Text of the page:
I hear you about losing weight. There's no point in counting ounces or pounds on the bike, when the engine is so heavy.

I'm working on losing 40 lbs. too. The trick for me will be cutting out the calories from drinking alcohol...
 
I ordered the same exact bike just prior to Specialized discounting it, but still got the discount from my dealer. Bike arrived last week. I won't be riding it for awhile, since our roads are still ice and snow covered, but that's fine.

I wanted the SL version because I bought the SL version of the Specialized Turbo Levo mtb last summer and loved it. The SL Levo was only a touch heavier and rode just like my other full suspension mtbs, so I ride it most off the time without even bothering to use the motor, but the motor was sure nice to have when I wanted it. As a result, I got a ridiculous amount of miles and rides on a single battery charge.

I wanted a town and pavement bike that would let me do the same and I think this SL Vado will do the trick. Actually prefer this last year's 5.0 version to the new 5.0 SL version because I prefer the SRAM GX on my version to the current Shimano SLX/XT and also prefer the yellow color. :)
 
I actually have the yellow one - also loved the color. And, I made my purchase less than a week before the price dropped by $750, which is sickening.
 
Sorry to hear that. Ouch.

That might have been my fate, too, but my husband did his usual "can we get a discount?" thing with our shop, so they called their Specialized rep to see if there was anything in the pipeline form Specialized and the rep got the go ahead to give us the discount before it hit the website. That was only a couple of days before the discount went online, though. For what it's worth, I would have payed the higher price, anyway, just to get the specs I wanted. The savings, though, will cover my usual charging out of some the stock parts like seat, bars, pedals, tires and so on to better suit me.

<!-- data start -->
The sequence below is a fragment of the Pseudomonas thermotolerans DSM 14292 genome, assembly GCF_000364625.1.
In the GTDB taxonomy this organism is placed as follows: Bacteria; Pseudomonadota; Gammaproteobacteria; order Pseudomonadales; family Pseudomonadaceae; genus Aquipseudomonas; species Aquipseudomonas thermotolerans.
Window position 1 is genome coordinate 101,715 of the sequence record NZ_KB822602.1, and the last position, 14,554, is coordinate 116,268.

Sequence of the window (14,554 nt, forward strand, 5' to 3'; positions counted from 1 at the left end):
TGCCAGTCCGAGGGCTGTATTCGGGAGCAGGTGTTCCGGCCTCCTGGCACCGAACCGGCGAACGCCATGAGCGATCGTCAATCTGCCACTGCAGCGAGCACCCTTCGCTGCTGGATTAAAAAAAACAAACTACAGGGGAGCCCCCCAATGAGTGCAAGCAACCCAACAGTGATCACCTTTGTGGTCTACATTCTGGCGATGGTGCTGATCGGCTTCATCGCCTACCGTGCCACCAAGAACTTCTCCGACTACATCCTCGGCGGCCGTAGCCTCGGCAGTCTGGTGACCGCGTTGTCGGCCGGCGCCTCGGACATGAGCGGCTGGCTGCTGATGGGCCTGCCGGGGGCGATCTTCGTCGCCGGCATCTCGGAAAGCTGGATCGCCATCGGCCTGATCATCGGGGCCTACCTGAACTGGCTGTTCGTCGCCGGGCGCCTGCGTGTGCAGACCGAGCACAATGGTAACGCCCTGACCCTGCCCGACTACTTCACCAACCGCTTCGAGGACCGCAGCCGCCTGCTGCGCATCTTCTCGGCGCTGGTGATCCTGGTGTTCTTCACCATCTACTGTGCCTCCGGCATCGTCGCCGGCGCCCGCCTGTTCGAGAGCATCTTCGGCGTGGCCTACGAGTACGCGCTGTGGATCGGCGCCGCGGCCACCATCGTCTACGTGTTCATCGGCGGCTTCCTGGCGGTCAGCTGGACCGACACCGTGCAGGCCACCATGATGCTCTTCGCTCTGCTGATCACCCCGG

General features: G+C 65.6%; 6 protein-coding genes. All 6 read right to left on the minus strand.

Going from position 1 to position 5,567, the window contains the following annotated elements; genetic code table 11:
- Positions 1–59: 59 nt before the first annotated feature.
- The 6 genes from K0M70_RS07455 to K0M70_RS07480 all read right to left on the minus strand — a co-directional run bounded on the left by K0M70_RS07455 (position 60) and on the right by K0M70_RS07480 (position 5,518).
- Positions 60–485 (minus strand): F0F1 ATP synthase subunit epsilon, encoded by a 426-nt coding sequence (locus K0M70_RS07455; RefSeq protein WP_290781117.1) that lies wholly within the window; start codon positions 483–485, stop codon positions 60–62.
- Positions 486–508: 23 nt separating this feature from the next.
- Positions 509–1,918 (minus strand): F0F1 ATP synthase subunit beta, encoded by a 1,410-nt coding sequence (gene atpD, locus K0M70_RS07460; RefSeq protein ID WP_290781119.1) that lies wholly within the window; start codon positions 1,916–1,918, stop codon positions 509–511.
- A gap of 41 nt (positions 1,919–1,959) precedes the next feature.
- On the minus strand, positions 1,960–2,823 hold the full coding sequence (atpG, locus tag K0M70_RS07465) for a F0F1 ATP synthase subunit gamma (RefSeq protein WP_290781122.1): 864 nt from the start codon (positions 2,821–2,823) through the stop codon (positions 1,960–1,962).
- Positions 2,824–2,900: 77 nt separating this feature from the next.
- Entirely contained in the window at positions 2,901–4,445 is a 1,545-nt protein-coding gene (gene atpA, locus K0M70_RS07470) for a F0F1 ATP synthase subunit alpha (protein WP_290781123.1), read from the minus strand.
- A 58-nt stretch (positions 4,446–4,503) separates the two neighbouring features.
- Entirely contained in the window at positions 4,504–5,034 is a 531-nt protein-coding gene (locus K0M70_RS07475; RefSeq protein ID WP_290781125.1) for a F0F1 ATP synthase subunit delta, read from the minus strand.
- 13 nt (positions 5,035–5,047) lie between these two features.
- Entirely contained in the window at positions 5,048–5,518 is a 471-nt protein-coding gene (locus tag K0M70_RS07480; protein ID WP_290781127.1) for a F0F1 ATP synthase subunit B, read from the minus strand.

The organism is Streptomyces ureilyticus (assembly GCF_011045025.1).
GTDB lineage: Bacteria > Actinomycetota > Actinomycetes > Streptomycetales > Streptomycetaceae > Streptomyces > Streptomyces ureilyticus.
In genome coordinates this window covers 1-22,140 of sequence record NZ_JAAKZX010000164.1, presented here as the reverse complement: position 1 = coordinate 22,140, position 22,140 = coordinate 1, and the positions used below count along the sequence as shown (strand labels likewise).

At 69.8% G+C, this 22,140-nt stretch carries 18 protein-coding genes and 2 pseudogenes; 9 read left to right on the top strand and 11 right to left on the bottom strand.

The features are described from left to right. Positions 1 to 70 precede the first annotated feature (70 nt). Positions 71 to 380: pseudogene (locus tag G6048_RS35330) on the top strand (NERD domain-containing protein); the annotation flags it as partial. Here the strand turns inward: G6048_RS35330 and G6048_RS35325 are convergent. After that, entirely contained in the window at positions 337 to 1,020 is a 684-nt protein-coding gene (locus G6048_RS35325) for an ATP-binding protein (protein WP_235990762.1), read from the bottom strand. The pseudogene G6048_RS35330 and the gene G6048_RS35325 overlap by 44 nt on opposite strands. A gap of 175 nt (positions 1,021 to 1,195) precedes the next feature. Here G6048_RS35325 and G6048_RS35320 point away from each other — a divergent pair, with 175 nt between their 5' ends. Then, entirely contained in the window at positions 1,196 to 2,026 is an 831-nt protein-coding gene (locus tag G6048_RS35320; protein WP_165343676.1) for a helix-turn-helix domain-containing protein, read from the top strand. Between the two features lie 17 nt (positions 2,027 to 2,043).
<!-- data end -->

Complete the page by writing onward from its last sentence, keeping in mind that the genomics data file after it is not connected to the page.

I actually have the yellow one - also loved the color. And, I made my purchase less than a week before the price dropped by $750, which is sickening.
OUCH!
That is worth reaching out to customer service and throw yourself on their mercy. I've had good luck with that approach.

For example, I bought my Lectric XP Lite, then a week later, they started a promotion in which a nice folding lock & mount were included. I wrote, asked them could they please send me the lock and I would be forever grateful and would spread the word about what a stand-up company they are.

They said: "Sure." and sent it along.
********
Back to you.

If they say no, look into their return policy. You could just return the bike and re-buy it? I'm sure they don't want to deal with THAT. (in fact, if they say no, I would let them know I intend to return the bike and re-buy it, and I bet they will re-consider their position ;-) )
 
Back
Top